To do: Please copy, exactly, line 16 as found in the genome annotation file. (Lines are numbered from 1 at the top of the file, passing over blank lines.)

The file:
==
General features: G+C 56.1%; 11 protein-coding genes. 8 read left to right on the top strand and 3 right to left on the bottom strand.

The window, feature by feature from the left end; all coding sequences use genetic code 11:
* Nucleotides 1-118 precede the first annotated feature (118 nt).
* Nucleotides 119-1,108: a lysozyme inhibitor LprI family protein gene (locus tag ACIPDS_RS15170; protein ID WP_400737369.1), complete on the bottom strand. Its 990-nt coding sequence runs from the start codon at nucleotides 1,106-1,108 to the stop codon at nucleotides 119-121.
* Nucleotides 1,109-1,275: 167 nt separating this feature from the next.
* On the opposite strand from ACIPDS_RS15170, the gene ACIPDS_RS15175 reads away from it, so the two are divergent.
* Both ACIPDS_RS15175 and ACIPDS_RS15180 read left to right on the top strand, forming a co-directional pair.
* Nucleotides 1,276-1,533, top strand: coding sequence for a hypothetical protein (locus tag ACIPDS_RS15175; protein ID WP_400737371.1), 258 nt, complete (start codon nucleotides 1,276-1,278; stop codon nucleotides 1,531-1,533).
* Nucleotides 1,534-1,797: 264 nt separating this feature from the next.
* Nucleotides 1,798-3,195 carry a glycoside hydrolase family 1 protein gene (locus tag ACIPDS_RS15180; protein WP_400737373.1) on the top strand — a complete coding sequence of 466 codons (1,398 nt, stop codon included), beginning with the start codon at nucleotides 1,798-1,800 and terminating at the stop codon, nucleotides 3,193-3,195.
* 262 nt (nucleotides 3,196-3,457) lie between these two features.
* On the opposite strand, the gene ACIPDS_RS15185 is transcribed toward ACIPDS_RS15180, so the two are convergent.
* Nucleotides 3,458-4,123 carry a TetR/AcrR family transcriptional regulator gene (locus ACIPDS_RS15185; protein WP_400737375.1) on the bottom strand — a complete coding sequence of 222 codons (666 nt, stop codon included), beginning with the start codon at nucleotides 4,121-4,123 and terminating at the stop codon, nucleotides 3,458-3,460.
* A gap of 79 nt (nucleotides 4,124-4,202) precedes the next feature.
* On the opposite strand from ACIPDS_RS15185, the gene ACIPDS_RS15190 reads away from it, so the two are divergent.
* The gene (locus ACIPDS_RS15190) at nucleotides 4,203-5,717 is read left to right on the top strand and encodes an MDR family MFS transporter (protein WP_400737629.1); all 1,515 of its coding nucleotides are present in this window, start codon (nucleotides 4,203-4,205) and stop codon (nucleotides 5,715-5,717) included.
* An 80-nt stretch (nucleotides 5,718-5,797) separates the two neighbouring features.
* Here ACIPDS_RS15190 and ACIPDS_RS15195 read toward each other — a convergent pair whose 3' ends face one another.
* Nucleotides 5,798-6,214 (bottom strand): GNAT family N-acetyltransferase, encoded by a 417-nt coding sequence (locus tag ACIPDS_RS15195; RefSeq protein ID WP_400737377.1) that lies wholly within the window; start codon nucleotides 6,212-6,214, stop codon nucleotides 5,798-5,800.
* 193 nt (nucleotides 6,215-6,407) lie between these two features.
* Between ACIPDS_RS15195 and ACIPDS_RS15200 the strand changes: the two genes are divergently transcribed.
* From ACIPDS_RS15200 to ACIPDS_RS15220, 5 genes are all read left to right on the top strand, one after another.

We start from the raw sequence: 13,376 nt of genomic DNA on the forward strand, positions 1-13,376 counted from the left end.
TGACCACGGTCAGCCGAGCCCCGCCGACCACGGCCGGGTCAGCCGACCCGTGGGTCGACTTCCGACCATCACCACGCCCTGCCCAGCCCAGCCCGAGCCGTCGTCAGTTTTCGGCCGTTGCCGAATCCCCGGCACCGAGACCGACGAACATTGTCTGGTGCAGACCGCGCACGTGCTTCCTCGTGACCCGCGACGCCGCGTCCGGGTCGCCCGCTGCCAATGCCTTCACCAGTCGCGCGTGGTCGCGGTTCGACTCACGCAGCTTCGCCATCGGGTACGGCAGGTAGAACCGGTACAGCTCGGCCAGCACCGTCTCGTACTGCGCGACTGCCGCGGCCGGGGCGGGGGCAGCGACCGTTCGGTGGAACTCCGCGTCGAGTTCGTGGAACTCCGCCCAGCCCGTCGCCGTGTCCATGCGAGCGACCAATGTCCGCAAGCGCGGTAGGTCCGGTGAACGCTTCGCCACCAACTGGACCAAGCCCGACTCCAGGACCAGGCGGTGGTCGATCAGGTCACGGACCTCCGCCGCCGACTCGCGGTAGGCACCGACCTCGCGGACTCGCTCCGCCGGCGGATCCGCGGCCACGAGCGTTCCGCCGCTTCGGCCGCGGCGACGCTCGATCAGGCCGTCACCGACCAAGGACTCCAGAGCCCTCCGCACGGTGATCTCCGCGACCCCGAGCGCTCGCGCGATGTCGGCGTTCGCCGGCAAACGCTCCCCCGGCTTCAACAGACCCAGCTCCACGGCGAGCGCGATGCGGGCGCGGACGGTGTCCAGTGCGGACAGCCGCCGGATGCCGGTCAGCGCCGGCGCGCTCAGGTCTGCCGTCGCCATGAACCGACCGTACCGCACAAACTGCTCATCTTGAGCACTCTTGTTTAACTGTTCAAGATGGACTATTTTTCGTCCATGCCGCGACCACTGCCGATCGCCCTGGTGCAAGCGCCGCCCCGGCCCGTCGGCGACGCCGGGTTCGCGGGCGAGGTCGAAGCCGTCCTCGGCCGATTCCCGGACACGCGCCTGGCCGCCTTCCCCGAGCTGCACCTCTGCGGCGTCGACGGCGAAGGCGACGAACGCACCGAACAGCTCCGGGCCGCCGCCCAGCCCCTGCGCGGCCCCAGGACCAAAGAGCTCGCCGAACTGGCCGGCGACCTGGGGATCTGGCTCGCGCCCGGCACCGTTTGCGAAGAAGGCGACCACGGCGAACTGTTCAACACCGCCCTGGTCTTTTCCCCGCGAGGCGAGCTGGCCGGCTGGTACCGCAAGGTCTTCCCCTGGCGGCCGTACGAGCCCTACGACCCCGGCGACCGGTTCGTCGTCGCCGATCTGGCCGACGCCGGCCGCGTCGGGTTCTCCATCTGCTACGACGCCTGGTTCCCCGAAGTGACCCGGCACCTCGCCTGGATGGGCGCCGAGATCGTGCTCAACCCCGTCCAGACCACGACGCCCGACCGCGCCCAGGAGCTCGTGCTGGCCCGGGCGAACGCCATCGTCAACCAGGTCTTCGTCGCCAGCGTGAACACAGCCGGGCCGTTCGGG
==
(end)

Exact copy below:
* The gene (locus ACIPDS_RS15190) at nucleotides 4,203-5,717 is read left to right on the top strand and encodes an MDR family MFS transporter (protein WP_400737629.1); all 1,515 of its coding nucleotides are present in this window, start codon (nucleotides 4,203-4,205) and stop codon (nucleotides 5,715-5,717) included.